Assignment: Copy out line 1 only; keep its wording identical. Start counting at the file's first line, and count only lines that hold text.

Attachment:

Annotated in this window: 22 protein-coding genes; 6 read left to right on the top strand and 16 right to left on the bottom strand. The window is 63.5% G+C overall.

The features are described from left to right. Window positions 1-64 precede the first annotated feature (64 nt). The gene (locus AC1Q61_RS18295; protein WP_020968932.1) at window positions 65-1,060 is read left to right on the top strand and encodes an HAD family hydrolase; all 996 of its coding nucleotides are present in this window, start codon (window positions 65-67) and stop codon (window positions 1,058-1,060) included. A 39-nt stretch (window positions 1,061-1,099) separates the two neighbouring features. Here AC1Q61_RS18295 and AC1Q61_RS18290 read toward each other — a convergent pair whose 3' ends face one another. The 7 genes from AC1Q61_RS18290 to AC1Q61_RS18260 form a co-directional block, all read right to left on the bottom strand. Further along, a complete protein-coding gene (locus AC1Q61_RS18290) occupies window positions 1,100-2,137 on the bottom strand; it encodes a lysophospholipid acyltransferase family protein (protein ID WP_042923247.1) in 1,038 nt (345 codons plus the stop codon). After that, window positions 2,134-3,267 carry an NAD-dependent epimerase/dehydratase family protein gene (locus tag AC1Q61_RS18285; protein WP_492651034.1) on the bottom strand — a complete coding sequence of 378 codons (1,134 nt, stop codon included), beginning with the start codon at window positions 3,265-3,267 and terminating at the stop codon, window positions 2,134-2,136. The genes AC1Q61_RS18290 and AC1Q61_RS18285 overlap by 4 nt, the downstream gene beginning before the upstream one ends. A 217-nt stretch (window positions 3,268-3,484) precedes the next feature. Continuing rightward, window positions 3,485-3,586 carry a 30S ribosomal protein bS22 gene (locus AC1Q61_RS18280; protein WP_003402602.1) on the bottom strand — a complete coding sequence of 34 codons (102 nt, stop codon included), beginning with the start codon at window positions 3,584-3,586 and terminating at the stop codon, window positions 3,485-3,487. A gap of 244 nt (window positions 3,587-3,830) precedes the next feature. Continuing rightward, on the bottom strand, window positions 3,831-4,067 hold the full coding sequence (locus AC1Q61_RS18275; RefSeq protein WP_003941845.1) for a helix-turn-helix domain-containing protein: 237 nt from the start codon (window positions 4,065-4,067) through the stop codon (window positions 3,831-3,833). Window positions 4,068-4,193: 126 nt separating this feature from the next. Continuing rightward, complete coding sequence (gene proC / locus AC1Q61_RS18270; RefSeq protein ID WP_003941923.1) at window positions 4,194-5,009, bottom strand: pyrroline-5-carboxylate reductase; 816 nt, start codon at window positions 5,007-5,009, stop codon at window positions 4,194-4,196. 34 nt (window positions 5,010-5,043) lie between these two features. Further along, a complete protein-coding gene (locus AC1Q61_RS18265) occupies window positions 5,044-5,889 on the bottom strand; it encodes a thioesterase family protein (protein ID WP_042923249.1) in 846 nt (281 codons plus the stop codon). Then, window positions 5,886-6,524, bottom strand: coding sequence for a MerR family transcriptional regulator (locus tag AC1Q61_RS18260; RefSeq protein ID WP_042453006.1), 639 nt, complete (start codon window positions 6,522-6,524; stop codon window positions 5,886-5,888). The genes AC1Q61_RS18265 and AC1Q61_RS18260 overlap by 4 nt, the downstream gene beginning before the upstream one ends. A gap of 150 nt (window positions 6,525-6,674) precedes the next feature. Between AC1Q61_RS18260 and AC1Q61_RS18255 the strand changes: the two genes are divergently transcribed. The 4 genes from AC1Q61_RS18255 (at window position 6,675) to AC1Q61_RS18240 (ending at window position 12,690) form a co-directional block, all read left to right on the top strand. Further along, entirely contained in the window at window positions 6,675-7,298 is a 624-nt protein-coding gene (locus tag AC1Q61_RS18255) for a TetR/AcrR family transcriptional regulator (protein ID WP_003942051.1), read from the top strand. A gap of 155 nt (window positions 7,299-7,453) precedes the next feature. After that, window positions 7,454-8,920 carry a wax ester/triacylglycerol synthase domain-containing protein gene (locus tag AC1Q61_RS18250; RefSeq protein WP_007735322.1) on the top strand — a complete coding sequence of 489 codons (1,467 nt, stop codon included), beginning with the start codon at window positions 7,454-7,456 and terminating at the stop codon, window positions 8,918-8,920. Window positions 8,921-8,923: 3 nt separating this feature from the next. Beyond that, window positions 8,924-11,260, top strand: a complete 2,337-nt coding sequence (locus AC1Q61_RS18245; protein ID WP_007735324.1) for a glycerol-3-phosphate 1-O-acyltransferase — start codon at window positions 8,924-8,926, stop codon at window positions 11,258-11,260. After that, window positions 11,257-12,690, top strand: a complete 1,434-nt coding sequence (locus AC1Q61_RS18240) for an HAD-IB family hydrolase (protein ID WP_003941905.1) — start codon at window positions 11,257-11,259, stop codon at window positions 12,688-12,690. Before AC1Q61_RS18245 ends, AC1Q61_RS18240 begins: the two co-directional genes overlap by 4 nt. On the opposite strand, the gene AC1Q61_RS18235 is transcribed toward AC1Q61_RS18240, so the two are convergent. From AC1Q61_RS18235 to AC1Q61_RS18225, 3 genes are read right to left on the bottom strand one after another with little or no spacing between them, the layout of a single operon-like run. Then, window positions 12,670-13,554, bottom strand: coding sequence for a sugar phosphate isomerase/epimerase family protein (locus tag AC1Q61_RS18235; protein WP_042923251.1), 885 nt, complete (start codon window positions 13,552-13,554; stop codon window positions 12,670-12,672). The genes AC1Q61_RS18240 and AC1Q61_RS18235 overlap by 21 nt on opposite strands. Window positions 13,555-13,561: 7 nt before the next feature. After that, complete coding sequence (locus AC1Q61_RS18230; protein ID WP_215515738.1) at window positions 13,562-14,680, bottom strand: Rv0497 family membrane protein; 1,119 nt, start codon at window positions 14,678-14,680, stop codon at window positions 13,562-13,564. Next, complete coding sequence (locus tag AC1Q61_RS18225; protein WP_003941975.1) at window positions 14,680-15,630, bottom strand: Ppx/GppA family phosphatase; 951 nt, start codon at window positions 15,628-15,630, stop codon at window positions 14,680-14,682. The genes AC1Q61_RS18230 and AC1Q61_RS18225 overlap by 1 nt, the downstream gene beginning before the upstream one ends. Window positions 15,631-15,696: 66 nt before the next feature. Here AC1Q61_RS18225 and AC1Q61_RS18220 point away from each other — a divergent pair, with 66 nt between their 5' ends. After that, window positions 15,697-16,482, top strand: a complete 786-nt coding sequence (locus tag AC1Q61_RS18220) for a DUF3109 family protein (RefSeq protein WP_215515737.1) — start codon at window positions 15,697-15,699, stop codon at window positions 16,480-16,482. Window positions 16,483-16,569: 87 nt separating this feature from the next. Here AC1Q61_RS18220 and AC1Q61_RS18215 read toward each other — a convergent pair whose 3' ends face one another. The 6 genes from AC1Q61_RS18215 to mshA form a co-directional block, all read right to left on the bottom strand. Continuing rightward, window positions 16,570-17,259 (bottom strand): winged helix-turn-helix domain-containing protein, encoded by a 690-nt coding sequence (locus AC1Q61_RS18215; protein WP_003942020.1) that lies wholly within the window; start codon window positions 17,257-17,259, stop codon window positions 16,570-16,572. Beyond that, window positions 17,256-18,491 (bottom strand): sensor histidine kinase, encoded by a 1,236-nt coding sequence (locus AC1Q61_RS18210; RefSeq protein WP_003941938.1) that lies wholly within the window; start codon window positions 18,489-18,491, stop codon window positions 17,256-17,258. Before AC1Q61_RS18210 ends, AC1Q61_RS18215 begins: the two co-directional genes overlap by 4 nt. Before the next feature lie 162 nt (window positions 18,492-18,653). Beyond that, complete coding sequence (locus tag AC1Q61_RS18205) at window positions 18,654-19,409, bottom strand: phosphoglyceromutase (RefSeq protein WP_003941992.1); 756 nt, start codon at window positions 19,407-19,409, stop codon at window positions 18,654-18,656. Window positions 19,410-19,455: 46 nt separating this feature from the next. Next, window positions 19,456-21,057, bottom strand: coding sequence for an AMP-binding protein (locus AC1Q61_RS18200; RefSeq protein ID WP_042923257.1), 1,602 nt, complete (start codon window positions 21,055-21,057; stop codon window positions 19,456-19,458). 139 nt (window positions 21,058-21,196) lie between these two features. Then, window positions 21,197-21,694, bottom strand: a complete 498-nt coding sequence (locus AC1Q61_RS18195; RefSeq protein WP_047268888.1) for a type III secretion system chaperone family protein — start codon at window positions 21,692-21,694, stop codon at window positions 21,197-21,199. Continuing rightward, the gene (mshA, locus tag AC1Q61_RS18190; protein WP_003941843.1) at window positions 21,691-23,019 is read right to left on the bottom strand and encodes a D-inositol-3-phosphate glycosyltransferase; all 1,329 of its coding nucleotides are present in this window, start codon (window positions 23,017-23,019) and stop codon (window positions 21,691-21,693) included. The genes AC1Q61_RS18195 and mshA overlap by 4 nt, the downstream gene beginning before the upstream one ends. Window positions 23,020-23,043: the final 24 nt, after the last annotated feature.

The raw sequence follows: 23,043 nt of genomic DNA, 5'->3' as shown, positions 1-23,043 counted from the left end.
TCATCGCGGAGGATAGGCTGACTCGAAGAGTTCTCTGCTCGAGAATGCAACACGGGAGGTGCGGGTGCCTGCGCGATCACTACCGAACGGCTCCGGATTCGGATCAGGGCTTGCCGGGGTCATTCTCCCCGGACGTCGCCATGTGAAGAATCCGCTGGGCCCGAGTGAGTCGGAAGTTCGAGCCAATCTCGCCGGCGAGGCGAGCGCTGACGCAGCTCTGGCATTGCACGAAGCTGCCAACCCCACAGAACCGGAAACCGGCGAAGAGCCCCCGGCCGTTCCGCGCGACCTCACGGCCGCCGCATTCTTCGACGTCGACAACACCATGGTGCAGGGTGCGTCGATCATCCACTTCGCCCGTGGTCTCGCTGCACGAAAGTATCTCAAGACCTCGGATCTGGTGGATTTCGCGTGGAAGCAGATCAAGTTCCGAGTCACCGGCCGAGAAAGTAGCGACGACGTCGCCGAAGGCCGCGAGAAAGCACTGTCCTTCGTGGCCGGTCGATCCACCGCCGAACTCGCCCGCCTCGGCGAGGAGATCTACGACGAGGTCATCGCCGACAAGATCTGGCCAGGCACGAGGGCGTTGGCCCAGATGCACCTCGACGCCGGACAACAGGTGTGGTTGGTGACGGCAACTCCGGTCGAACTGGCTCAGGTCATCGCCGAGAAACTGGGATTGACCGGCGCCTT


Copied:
Annotated in this window: 22 protein-coding genes; 6 read left to right on the top strand and 16 right to left on the bottom strand. The window is 63.5% G+C overall.